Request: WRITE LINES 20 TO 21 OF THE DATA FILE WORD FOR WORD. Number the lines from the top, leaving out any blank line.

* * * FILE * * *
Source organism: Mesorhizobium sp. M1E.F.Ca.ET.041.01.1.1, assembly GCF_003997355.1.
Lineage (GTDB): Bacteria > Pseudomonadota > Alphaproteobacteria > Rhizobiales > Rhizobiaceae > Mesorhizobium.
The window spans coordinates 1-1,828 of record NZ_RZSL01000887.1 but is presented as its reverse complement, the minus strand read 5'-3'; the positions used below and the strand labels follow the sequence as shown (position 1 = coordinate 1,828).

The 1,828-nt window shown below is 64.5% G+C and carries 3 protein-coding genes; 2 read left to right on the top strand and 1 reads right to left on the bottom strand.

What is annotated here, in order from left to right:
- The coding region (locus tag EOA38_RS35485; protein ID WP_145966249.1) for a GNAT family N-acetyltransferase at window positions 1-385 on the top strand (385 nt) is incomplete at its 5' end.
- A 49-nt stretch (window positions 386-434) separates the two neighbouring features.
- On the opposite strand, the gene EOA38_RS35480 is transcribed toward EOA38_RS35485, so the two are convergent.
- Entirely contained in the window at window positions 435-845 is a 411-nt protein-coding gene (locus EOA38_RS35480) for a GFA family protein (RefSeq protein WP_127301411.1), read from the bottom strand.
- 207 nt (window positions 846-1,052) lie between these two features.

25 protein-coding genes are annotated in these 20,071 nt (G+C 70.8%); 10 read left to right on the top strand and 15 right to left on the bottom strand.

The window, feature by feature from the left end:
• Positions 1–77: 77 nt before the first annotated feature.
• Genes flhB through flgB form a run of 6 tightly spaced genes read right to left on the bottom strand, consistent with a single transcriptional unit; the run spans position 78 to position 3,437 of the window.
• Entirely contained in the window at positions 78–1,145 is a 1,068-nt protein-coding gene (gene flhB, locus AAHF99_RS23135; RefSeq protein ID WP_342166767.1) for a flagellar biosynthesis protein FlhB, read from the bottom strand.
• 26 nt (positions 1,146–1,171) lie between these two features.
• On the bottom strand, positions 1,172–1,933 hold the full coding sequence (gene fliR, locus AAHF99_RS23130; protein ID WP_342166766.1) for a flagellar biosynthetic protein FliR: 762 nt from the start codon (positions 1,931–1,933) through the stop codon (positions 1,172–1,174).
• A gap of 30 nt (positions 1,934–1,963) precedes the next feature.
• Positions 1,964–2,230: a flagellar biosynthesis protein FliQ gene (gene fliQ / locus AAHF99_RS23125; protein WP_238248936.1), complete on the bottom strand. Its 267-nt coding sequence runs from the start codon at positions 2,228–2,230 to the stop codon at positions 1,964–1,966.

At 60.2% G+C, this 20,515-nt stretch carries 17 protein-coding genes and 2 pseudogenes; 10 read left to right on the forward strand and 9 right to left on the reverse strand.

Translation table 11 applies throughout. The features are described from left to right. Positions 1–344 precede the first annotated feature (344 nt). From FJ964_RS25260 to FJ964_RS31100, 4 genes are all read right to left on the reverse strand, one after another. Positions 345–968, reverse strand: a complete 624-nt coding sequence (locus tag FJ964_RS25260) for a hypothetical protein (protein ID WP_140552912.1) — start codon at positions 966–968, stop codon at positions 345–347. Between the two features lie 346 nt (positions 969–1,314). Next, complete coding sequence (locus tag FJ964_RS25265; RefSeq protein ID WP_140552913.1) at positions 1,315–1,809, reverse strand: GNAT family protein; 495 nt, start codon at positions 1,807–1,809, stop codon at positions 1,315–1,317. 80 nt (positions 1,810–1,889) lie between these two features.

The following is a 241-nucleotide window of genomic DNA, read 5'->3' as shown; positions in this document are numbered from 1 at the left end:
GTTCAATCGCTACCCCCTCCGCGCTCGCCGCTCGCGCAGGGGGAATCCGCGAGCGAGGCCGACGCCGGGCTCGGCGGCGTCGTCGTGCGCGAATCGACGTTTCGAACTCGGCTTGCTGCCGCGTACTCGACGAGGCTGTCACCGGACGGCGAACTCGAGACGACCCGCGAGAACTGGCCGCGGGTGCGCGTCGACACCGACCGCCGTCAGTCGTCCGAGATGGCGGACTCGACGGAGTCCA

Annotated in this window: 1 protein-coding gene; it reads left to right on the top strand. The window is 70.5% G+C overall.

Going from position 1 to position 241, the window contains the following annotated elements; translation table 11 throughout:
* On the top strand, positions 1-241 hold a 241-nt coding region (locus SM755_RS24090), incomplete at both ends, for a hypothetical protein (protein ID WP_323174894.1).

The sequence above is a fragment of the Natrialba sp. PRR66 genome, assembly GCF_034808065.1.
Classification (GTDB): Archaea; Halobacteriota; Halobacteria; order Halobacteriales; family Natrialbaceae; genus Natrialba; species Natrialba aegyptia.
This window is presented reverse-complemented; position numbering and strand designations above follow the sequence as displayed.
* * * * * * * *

At 60.2% G+C, this 20,515-nt stretch carries 17 protein-coding genes and 2 pseudogenes; 10 read left to right on the forward strand and 9 right to left on the reverse strand.

Translation table 11 applies throughout. The features are described from left to right. Positions 1–344 precede the first annotated feature (344 nt). From FJ964_RS25260 to FJ964_RS31100, 4 genes are all read right to left on the reverse strand, one after another. Positions 345–968, reverse strand: a complete 624-nt coding sequence (locus tag FJ964_RS25260) for a hypothetical protein (protein ID WP_140552912.1) — start codon at positions 966–968, stop codon at positions 345–347. Between the two features lie 346 nt (positions 969–1,314). Next, complete coding sequence (locus tag FJ964_RS25265; RefSeq protein ID WP_140552913.1) at positions 1,315–1,809, reverse strand: GNAT family protein; 495 nt, start codon at positions 1,807–1,809, stop codon at positions 1,315–1,317. 80 nt (positions 1,810–1,889) lie between these two features.